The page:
R.I.P. Jay Black, 1938-2021

Jay Black (far right) and the Americans
Getty Images

Here’s a rock and roll trivia question for you: who opened for The Beatles at their first American concert in 1964?

The answer: Jay and the Americans, fronted (in their second and best known iteration) by Jay Black, neé David Blatt. As his former bandmate, Sandy Yaguda, tells the story, when Jay and the Americans were on stage at the Washington Coliseum, the fans loudly chanted “We want the Beatles!” while the Americans were performing, Jay Black felt he had to react. “Jay, being who he is,” Yaguda told the Vinyl Dialogues blog in 2020, “went out and said, ‘Hey, man, I’m glad you all came out to see us tonight.’ And they all cracked up. That won them over, so they shut up and listened to us and, when we were done, gave us a big round of applause.”

Black had an astonishing voice, with a four octave range, and could sustain those high notes for an impressively long time. Here he is singing one of the group’s hits, “Cara Mia.”

Cara Mia was written by Mantovan and originally covered with great success by David Whitfield, but Jay and the Americans made it their own, mostly because of those astonishing, sustained high notes by Jay Black.1

That voice – The Voice, as Jay Black was later billed – could make you forgive a lot. Which is just as well, because there was a lot to forgive. Jay Black was a gambling addict whose addiction cost him multiple marriages and helped break up the band. It eventually drove him to bankruptcy. He was a tax cheat, who at one point owed the IRS some $500,000. It was the IRS’s auction of the band’s name that cost him that association at the end of his life. He was a close friend of mobster John Gotti, sang at the weddings of Gotti’s son and daughter, and attended his criminal trial.

Black – born as David Blatt – was from the Queens, New York, and as you might expect listening to him, started out as a doo-wop singer. Marty Kupersmith, who performed as Marty Sanders, had been in two of Blatt’s doo-wop groups before becoming one of the Americans; when the first Jay, Jay Traynor, left Sanders invited Blatt to replace him. According to the New York Times, Blatt was selling shoes at Thom McAn at the time. Blatt agreed to change his stage name to “Jay” as a condition to joining the band.2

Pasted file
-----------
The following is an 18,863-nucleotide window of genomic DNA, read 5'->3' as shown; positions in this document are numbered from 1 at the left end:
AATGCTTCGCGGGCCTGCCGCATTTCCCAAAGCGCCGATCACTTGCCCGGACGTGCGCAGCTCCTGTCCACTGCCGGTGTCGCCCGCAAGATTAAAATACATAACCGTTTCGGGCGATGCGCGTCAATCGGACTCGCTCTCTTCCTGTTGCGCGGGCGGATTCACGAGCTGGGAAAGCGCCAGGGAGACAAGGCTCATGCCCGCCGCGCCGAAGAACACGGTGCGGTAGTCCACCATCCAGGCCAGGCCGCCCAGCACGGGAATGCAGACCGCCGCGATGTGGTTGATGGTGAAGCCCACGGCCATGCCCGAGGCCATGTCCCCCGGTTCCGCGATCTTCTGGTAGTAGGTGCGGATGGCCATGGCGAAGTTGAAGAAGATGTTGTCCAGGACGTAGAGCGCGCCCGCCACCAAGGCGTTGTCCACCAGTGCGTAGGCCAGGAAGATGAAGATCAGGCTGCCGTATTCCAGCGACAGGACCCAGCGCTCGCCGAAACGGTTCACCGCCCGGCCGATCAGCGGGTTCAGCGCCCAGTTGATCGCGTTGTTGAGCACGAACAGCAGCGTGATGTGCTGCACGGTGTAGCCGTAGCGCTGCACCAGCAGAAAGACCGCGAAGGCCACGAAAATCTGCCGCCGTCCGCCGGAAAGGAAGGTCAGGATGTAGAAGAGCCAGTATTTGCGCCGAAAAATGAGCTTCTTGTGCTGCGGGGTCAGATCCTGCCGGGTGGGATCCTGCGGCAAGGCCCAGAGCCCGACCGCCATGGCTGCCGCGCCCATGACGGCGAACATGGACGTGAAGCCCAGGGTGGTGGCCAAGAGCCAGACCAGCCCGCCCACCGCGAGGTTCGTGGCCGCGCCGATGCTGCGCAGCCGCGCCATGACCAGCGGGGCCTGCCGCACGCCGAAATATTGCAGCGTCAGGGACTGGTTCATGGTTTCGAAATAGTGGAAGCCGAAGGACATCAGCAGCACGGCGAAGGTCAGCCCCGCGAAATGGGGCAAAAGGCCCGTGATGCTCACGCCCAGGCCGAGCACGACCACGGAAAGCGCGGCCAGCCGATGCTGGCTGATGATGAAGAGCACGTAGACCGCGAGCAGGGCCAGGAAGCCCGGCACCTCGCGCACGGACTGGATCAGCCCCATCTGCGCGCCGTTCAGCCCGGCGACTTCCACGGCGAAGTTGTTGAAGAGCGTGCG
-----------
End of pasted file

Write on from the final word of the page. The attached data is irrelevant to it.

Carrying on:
A string of hits followed, including “Come a Little Bit Closer,” nearly a novelty song saved by Black’s voice;3 the anthemic “Only in America” (an absolutely irony-free song, back in the day); and “This Magic Moment”:

The band broke up in 1973. Black had a solo career, but not many new hits. He toured regionally in the tristate area, mostly to sold out shows, doing those great old songs.4

WC saw Jay Black solo, at The Quiet Knight, probably in 1974, with his girlfriend, the Cat Thief. As she noted, Jay’s voice as too big for the room.

1 Music trivia question number two: what was the most popular British band before The Beatles? Mantovani. “Cara Mia” was written by Tulio Trapani (the nom de plume of the song’s co-writer and arranger Mantovani) and Lee Lange (Bunny Lewis, Whitfield’s producer).

2 The story of how “Blatt” became “Black,” possibly apocryphal, is that when Blatt appeared on the Mike Douglas show, Douglas misheard “Blatt” as “Black.” So David Blatt became Jay Black. Only in America.

3 Written by songwriters Tommy Boyce and Bobby Hart, as well as Wes Farrell. It was Boyce and Hart’s first top 10 hit. Not their last, of course, but the one that put them on the musical map.

4 During part of his solo career, Blatt toured and was backed by two guys named Walter Becker and Donald Fagen, the guys who later formed Steely Dan.